A 20-metre hoarding surrounding a former nightclub in Southside District is being transformed into an eye-catching mural to illustrate how women can access vital services.

Local artist Melita Berg was selected from a city-wide call for artists to create a mural to capture the importance of information to women’s lives – and in Birmingham’s case to access services and support for those experiencing domestic abuse. Her design - which states ‘Information is liberating’ - will be painted along the side of the former Oceana nightclub, at the junction of Hurst Street and Smallbrook Queensway and be unveiled later this month.

It is part of the council’s Inform Women, Transform Lives campaign, funded by the Carter Center in the US – which provided $10,000 (approx. £7,900) for Melita to bring her colourful design to life. It is also supported by Southside District.

Melita, who is based in Birmingham, said: “This project means a great deal to me as I know abuse is often done in secret, so it could be your colleague, family member or a friend who is hiding their pain.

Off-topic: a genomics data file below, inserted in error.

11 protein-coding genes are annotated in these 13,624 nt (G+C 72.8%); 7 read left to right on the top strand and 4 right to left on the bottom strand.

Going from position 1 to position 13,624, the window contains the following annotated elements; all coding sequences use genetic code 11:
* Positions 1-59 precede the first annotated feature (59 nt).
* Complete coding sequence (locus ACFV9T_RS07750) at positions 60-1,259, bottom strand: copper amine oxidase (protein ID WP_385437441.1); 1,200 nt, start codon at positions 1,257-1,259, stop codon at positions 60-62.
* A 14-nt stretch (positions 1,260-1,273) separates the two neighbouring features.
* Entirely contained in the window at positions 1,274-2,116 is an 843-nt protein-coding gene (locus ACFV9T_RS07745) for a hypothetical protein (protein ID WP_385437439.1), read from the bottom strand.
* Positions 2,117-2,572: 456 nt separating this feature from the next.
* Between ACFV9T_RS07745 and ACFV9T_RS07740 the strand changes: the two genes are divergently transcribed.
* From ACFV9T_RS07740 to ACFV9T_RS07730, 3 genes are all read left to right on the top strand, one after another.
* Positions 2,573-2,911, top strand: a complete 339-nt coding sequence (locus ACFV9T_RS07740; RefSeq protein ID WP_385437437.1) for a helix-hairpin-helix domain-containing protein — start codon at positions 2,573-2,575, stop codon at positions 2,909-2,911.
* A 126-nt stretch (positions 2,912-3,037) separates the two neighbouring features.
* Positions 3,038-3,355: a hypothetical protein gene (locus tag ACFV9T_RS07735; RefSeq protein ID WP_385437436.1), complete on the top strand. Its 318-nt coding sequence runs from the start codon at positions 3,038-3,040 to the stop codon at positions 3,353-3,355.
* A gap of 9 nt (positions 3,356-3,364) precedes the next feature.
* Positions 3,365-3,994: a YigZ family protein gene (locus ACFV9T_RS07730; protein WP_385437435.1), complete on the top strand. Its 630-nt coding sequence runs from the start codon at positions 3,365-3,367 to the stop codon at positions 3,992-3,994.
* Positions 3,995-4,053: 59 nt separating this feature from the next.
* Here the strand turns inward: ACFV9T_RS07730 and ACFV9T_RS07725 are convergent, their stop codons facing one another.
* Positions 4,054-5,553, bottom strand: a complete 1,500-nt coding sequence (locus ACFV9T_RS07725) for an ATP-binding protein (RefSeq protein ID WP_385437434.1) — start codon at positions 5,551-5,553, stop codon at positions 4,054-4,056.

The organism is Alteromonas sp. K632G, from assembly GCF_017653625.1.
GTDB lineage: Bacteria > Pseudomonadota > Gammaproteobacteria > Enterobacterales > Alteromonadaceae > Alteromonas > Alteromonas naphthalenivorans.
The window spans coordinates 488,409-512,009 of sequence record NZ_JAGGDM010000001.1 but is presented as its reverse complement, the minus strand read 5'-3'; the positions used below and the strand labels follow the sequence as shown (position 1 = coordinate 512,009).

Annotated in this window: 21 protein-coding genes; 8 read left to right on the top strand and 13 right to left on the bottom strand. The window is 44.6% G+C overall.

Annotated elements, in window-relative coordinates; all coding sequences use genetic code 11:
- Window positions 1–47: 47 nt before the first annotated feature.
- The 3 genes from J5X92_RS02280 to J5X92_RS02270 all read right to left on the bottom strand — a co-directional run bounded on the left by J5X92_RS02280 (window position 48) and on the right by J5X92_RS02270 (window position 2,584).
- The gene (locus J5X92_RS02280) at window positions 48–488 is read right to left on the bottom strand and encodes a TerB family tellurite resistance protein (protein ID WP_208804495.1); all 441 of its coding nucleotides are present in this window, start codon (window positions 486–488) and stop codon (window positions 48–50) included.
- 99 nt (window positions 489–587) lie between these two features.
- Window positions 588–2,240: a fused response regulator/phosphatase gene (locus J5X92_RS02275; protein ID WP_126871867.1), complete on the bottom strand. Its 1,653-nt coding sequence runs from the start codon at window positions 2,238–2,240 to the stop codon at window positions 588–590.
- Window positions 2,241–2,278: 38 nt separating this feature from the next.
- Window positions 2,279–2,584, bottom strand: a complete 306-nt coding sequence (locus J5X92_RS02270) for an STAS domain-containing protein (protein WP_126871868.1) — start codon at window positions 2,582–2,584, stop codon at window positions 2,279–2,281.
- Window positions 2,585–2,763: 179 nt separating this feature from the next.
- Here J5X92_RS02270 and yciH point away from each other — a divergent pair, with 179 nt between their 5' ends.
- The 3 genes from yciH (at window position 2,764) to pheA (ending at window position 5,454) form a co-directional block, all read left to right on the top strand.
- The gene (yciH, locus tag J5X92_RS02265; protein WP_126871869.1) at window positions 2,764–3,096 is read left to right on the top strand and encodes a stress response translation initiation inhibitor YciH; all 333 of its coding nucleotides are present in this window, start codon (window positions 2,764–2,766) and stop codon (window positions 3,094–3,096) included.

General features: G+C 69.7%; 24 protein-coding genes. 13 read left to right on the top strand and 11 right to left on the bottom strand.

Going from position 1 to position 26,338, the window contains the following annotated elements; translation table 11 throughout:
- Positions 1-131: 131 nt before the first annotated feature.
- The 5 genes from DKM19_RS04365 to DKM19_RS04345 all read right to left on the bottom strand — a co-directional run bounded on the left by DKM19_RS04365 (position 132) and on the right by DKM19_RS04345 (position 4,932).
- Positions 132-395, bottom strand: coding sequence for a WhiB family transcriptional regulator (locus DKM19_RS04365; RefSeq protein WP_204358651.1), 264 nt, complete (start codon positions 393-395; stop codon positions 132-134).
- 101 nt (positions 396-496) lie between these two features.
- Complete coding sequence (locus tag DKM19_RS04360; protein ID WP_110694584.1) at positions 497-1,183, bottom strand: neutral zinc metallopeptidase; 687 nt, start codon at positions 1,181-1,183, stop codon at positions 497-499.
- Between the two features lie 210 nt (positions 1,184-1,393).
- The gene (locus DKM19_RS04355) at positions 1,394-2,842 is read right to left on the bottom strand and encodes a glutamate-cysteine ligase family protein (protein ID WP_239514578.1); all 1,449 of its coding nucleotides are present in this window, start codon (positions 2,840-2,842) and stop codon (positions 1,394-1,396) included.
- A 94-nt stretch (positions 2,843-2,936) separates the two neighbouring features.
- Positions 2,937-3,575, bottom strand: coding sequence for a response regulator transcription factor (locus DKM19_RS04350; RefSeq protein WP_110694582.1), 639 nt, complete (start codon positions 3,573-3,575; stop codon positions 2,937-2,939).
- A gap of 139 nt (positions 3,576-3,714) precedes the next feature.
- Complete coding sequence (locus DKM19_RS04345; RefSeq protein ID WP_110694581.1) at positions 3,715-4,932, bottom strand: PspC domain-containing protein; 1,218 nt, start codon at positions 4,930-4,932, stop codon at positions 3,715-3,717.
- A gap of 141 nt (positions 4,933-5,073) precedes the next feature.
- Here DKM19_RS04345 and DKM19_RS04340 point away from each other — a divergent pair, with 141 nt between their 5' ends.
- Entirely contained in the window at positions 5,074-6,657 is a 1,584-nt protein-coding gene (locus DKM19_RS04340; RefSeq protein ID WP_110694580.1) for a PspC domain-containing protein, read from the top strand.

“Women should be celebrated, liberated and feel loved. If it is not the case, no matter what background or walk of life they are in, there is always someone who will listen, help and support them.” As part of this work, two community sessions will be held on Monday (17 June) when members of the public can get involved in bringing Melita’s design to life.

Sessions will be held between 10am-1pm and 2pm-5pm, during which she will explain her creative process and logistical planning for the mural, and help people get involved. Paint, pens and brushes will be provided. Melita added: “I want for the mural to give the power back to the women - to speak up, to seek help, to open up or to walk away.

“No matter how big of a step you are ready to take, seeking information can be the first one. I hope local women feel empowered to seek advice.”

Birmingham was chosen as one of 12 international cities to take part in a global campaign led by the Carter Center, which aims to educate and enable women can access information and play an active role in society. The Birmingham campaign focuses on domestic abuse support services, though designs must reflect the aims of the global Inform Women, Transform Lives initiative, highlighting the importance of improving women’s access to information.